Lifting Lighter Weights with More Repetitions
In one study, older men gained more muscle strength by spending more time lifting lighter weights, whereas younger men gained more muscle strength by lifting heavier weights. In younger men, doubling exercise volume by spending more time lifting weights produced limited added muscle enlargement. In older men, it resulted in much larger muscles and far more strength (The Journals of Gerontology, August 2012).
Exercising as You Age Keeps More Fast-Twitch Fibers
Muscles are made up primarily of two types of fibers: fast-twitch fibers that govern strength and speed, and slow-twitch fibers that govern endurance. Inactivity causes a far greater loss of the fast-twitch muscle fibers that govern strength and speed (J Cell Mol Med, Sep 2009;13(9B):3032-50), so exercise makes you stronger by causing your muscles to retain more fast-twitch fibers.
Benefits of Life-long Exercise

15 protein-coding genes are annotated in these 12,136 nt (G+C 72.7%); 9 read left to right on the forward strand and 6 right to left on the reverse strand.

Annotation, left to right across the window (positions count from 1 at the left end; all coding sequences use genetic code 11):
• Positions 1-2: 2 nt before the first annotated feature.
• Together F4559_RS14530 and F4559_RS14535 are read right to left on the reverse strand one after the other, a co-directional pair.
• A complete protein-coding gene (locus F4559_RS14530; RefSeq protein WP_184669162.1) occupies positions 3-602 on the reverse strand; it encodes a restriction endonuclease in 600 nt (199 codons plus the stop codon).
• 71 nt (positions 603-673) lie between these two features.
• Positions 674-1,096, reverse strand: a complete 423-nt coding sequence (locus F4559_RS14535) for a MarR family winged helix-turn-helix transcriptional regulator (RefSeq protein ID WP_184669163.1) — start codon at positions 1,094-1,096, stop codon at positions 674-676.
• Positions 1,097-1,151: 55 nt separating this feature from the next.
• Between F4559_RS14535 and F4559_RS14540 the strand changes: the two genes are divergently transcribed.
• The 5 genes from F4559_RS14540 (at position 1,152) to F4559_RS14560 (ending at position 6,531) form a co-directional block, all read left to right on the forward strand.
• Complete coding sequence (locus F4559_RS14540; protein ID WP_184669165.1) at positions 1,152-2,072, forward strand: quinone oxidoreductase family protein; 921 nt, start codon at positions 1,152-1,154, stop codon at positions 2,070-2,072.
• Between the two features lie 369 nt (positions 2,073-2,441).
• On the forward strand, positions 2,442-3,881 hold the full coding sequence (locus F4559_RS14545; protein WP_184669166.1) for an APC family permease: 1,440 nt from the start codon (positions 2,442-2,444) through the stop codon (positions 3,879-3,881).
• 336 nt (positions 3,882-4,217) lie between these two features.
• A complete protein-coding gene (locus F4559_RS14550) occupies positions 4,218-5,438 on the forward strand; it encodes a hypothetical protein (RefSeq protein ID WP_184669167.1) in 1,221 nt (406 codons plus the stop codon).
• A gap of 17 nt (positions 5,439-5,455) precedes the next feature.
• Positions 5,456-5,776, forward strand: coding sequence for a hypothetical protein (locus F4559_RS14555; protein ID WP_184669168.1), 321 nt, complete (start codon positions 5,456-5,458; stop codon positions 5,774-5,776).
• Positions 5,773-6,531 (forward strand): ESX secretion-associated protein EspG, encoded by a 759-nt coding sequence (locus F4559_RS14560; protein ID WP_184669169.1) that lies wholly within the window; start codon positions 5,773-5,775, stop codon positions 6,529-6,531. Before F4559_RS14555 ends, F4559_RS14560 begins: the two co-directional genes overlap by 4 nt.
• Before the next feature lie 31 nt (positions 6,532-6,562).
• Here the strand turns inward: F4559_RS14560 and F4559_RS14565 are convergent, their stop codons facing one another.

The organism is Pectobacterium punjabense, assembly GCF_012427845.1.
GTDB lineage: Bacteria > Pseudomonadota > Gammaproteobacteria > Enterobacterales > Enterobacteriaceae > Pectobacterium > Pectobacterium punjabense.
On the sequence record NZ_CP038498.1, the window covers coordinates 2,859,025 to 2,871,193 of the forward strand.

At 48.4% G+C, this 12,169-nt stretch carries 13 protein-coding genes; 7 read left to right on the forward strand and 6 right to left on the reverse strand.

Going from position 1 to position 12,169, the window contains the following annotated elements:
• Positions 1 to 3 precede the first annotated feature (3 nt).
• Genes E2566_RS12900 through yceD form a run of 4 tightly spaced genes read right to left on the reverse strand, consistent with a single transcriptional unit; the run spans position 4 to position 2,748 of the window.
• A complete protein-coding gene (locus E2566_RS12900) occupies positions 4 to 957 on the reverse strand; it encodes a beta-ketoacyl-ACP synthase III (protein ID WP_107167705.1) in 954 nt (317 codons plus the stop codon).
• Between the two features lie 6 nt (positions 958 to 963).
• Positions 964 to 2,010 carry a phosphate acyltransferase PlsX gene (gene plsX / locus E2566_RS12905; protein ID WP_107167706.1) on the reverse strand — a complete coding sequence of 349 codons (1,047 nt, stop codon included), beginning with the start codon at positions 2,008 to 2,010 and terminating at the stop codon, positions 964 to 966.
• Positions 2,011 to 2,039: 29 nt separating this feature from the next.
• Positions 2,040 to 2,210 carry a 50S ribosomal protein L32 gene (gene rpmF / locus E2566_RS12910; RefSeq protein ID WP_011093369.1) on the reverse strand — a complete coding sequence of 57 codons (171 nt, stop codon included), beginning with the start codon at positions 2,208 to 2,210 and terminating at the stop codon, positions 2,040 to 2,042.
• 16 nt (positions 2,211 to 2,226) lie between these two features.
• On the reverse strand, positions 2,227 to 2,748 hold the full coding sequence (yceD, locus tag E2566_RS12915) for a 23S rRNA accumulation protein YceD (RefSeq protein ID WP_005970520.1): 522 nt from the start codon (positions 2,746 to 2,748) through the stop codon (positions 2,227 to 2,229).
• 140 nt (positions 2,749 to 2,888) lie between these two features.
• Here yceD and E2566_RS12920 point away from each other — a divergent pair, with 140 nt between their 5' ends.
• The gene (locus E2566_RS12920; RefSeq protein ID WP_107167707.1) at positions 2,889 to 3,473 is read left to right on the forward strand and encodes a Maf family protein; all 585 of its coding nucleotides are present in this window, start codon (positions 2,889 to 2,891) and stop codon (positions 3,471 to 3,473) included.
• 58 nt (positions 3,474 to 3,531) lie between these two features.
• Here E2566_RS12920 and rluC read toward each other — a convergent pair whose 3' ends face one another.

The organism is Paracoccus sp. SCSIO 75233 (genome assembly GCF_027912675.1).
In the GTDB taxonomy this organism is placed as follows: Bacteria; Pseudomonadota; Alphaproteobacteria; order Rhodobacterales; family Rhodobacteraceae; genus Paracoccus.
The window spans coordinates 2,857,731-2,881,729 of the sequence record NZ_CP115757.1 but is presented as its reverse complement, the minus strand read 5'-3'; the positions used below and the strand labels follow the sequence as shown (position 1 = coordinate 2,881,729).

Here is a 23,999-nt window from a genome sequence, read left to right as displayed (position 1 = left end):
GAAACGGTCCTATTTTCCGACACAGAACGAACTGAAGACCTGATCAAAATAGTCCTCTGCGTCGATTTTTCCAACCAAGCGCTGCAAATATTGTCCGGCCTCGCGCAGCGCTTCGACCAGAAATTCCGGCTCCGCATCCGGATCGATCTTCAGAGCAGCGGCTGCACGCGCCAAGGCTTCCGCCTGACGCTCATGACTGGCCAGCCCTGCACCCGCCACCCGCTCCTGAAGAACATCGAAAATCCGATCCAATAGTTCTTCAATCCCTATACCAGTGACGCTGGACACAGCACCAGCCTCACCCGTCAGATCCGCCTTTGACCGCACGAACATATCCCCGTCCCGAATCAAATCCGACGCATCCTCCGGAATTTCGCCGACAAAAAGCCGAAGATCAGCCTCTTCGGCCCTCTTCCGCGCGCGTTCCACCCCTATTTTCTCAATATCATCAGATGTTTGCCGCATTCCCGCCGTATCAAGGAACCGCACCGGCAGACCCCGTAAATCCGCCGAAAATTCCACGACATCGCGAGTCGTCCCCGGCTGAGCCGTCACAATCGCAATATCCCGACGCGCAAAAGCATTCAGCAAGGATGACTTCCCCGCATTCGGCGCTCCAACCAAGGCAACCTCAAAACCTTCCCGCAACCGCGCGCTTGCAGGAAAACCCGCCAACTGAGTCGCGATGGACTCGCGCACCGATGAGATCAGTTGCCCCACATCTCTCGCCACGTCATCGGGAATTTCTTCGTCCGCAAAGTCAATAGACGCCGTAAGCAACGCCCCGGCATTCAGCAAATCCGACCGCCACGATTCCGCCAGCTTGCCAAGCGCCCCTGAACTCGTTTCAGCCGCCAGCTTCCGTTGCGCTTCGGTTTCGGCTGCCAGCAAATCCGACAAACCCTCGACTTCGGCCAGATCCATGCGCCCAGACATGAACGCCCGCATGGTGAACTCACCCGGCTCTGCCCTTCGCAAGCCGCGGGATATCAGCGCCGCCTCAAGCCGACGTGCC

Inactivity at any age causes tremendous loss of muscle size and strength. If you inactivate a leg by putting it in a cast, you lose a large amount of muscle size in just four days. However, if you make the inactivated leg muscles contract by stimulating them with an electric current, some of the loss of muscle size is prevented (Nutrition, Acta Physiol (Oxf), March 2014; 210(3):628-41).
Life-long competitive athletes over 50 who train four to five times per week do not lose as many of the nerves that innervate muscles, so they retain more muscle size and strength with aging (The Physician and Sportsmedicine, Sept 2011;39(3):172-8). Other studies show that life-long competitive runners over 60 had almost the same number of muscle fibers as 25-year-olds. If you are not a life-long exerciser, there is still plenty of benefit from exercise no matter when you start.